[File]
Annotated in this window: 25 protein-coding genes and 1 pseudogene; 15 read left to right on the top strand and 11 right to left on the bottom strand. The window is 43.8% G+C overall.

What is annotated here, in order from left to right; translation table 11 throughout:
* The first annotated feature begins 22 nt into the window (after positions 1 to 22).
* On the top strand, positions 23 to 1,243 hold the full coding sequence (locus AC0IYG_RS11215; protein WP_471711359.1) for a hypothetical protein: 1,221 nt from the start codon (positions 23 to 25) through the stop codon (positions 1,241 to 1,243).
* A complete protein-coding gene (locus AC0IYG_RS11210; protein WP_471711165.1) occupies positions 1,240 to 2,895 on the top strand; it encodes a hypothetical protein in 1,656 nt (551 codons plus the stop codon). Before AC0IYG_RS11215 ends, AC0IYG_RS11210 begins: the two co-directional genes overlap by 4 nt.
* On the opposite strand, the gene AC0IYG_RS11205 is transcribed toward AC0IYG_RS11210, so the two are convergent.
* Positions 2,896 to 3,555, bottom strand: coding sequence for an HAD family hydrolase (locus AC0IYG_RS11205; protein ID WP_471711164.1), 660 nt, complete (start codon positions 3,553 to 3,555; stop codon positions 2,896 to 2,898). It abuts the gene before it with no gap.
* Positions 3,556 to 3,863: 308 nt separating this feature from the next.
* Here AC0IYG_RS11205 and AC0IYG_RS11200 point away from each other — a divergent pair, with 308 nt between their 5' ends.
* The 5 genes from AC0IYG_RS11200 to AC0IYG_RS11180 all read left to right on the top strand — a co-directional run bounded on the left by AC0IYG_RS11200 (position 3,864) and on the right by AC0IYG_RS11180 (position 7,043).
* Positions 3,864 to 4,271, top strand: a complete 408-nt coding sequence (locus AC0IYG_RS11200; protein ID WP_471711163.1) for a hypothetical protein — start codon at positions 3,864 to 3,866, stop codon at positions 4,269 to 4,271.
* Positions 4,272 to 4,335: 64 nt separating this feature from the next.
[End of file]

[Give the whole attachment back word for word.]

Annotated in this window: 25 protein-coding genes and 1 pseudogene; 15 read left to right on the top strand and 11 right to left on the bottom strand. The window is 43.8% G+C overall.

What is annotated here, in order from left to right; translation table 11 throughout:
* The first annotated feature begins 22 nt into the window (after positions 1 to 22).
* On the top strand, positions 23 to 1,243 hold the full coding sequence (locus AC0IYG_RS11215; protein WP_471711359.1) for a hypothetical protein: 1,221 nt from the start codon (positions 23 to 25) through the stop codon (positions 1,241 to 1,243).
* A complete protein-coding gene (locus AC0IYG_RS11210; protein WP_471711165.1) occupies positions 1,240 to 2,895 on the top strand; it encodes a hypothetical protein in 1,656 nt (551 codons plus the stop codon). Before AC0IYG_RS11215 ends, AC0IYG_RS11210 begins: the two co-directional genes overlap by 4 nt.
* On the opposite strand, the gene AC0IYG_RS11205 is transcribed toward AC0IYG_RS11210, so the two are convergent.
* Positions 2,896 to 3,555, bottom strand: coding sequence for an HAD family hydrolase (locus AC0IYG_RS11205; protein ID WP_471711164.1), 660 nt, complete (start codon positions 3,553 to 3,555; stop codon positions 2,896 to 2,898). It abuts the gene before it with no gap.
* Positions 3,556 to 3,863: 308 nt separating this feature from the next.
* Here AC0IYG_RS11205 and AC0IYG_RS11200 point away from each other — a divergent pair, with 308 nt between their 5' ends.
* The 5 genes from AC0IYG_RS11200 to AC0IYG_RS11180 all read left to right on the top strand — a co-directional run bounded on the left by AC0IYG_RS11200 (position 3,864) and on the right by AC0IYG_RS11180 (position 7,043).
* Positions 3,864 to 4,271, top strand: a complete 408-nt coding sequence (locus AC0IYG_RS11200; protein ID WP_471711163.1) for a hypothetical protein — start codon at positions 3,864 to 3,866, stop codon at positions 4,269 to 4,271.
* Positions 4,272 to 4,335: 64 nt separating this feature from the next.